Summary: Was Mary’s annointing of Jesus an extravagant gift or a waste of money?
For Love Of Jesus – John 12: 1 - 8
Intro: As I worked on this sermon, I heard in my head a song from a famous Broadway musical, “What I Did For Love” from The Chorus Line. These are the words sung by Diana and the Chorus: “Kiss today goodbye, the sweetness and the sorrow. Wish me luck, the same to you. But I can’t regret what I did for love, what I did for love. Look my eyes are dry. The gift was ours to borrow. It’s as if we always knew, and I won’t forget what I did for love, What I did for love. Gone, Love is never gone. As we travel on, Love’s what we’ll remember.”
I. Verse 1 – “6 days before Passover, Jesus arrived in Bethany.
A. Bethany was a Jewish village about 2 miles from Jerusalem where travelers often stayed because Jerusalem was crowded and there were no accommodations there.
B. Bethany is also the home of three of Jesus’ closest friends: Martha, Lazarus and Mary. Jesus used their home as a sort of headquarters.
C. This family gives a special dinner for Jesus, perhaps out of gratitude for all he has done for them, especially for the raising of Lazarus from the dead.
II. There are 3 main characters in the passage: Jesus, Mary and Judas. Mary and her gift to Jesus are viewed in different ways by varying people.
A. The gift is an alabaster container of a pint of Nard. Nard is an oil made from the root of a plant grown in India, Nepal and China. It was imported and very costly, 300 denari (a year’s wages then). Nard is still available today. It would cost $328 for the pint Mary used. That’s about $20.50 per ounce. A little pricey even by today’s standards.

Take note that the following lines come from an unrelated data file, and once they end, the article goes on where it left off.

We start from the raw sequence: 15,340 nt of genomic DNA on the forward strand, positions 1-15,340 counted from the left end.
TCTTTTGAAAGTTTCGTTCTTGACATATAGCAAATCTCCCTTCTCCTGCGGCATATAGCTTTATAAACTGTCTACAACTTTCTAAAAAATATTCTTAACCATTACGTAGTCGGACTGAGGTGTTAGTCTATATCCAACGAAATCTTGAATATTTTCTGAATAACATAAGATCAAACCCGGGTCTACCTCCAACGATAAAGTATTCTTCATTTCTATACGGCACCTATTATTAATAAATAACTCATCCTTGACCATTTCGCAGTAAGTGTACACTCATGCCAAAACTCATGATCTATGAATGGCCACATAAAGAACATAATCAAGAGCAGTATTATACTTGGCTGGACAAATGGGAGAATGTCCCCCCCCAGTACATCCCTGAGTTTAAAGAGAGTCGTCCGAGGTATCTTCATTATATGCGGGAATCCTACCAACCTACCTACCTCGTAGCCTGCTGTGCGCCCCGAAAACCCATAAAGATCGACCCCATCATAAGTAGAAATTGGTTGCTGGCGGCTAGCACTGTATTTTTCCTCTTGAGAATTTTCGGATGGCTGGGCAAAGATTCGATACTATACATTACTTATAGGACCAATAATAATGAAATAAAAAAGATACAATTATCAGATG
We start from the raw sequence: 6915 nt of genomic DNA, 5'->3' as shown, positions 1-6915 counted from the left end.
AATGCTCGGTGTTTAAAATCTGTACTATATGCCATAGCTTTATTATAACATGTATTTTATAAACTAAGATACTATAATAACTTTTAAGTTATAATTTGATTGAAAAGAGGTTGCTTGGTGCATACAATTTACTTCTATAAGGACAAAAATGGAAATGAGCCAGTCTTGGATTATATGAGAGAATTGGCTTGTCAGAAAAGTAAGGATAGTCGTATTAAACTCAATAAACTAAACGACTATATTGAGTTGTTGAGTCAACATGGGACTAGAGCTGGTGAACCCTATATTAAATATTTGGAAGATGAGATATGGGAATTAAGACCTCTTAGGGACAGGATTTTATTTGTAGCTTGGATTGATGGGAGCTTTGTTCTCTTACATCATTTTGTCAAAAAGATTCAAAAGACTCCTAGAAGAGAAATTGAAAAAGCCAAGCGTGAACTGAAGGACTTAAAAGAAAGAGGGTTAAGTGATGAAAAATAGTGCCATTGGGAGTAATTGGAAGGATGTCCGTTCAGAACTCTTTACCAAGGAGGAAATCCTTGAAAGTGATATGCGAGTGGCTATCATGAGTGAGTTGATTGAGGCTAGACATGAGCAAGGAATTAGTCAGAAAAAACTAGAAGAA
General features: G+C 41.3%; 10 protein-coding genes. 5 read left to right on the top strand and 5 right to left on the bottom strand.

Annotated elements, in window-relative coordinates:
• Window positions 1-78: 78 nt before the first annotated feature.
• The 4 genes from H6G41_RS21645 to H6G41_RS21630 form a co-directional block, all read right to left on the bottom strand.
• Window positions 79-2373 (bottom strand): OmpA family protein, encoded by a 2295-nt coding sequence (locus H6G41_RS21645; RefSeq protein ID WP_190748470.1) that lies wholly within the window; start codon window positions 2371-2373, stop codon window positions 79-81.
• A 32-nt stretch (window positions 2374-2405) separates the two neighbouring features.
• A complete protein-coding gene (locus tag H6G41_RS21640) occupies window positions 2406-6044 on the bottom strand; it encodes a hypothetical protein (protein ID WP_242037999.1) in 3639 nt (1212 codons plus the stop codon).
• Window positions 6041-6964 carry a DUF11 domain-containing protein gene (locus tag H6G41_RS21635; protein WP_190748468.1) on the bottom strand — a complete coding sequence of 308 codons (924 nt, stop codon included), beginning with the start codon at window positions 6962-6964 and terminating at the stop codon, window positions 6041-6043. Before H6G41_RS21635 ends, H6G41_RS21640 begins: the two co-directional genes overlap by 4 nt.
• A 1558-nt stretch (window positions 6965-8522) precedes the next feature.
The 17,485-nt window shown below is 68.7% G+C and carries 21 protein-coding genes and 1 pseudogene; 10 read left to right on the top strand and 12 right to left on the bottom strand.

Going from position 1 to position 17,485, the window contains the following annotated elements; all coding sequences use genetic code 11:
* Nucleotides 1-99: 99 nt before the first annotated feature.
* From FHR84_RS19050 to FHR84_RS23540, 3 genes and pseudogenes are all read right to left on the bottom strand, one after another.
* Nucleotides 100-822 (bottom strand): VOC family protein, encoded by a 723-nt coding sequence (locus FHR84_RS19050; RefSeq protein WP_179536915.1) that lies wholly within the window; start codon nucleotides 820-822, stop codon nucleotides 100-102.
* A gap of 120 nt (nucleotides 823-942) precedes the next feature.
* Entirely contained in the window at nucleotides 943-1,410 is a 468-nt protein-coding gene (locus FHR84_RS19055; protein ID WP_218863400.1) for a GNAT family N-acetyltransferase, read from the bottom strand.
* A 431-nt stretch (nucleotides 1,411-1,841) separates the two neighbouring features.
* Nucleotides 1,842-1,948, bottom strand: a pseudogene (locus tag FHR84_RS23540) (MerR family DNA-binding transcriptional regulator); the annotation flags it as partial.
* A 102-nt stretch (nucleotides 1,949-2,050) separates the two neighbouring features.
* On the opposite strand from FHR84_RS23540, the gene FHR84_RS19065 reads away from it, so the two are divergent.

B. Mary uses this costly gift in a way that definitely drew attention to herself. It was unlawful for a woman to touch a man or to draw attention to oneself in public. The only women who let their hair down were the harlots. Yet, Mary throws aside convention and restraint and bestows on Jesus this precious, extravagant, loving, sacrificial gift. She didn’t care what people thought. She was going to show her love for Jesus.
C. Surely those present questioned in their mind, if not verbally, what Mary was thinking. “Who does she think she is? --- “This is outrageous!” --- “How dare she be so bold!” --- They may have been offended. --- I have found that those people who are looking for a reason to be offended are usually all too easily able to find it. “You see and find that for which you are looking.”
III. “The house was filled with fragrance.” --- Was it a spontaneous, loving, extravagant gift or a flagrant, foolish public display of outrageous waste?
A. If I had been there I would probably be sneezing, coughing or wheezing. I might even have complained about how Mary’s action had ruined the evening for me. It probably would have been necessary for me to leave.
B. Verse 6 – calls Judas a thief and implies that he really wanted the money for himself, not the poor. I wonder if for Judas, Mary’s actions were a horrible waste of money because: 1) he could have taken the money for himself, or 2) he didn’t think Jesus was worth it.